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A funny thing happened on the drive to the FGIA Summer Conference. I was in a car heading from the airport to the beautiful Le Westin Montreal, our host hotel for the event. The driver of the car spoke only French, and I speak only English. I knew we were traveling to French-speaking Canada, so I had studied the travel-size copy of Rick Steves’ French Phrase and Dictionary my dad loaned me before my trip. And, of course, the second I needed some common French phrases, anxiety sent them all away from my mind.

My very kind driver and I barely spoke on the drive, but when he pulled in front of the hotel to drop me off, he turned around and said: “You are welcome.” I perked up and said, “Merci!” We both laughed, because we knew this exchange was backward. But we tried!

Once I got to the hotel, I realized I could use Google Translate, whether it involved speaking into the app, typing one language into it or even translating text from images on my phone. This was a game changer, as many signs throughout the hotel and the whole city were exclusively in French. While this technology has been around for years now, this was the first time I was able to truly benefit from it. For all our complaints about tech issues and smart phone addiction, I must admit, it’s kind of a modern miracle that we can now so freely communicate with others even when we don’t speak the same language.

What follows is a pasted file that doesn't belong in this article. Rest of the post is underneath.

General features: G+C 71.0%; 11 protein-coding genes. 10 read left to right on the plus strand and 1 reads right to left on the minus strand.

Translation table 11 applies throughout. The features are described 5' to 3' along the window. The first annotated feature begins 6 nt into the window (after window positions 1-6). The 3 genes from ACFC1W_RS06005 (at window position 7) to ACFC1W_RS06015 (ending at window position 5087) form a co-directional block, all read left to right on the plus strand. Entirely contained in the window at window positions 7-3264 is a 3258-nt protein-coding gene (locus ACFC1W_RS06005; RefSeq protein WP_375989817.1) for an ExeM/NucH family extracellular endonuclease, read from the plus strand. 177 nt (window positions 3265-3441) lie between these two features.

At this last conference, we were proud to offer two French language sessions thanks to FGIA’s partnership with Association de vitrerie et fenestration du Québec (AVFQ). It was a nice nod to our host city as well as a reflection of our growing international membership.

That said, next time I travel abroad, I might try Duolingo for several weeks before I go! Because that app teaches both pronunciation and listening comprehension, it may have been more effective than reading my book of French phrases. Plus, I can do it all from my phone. Au revoir!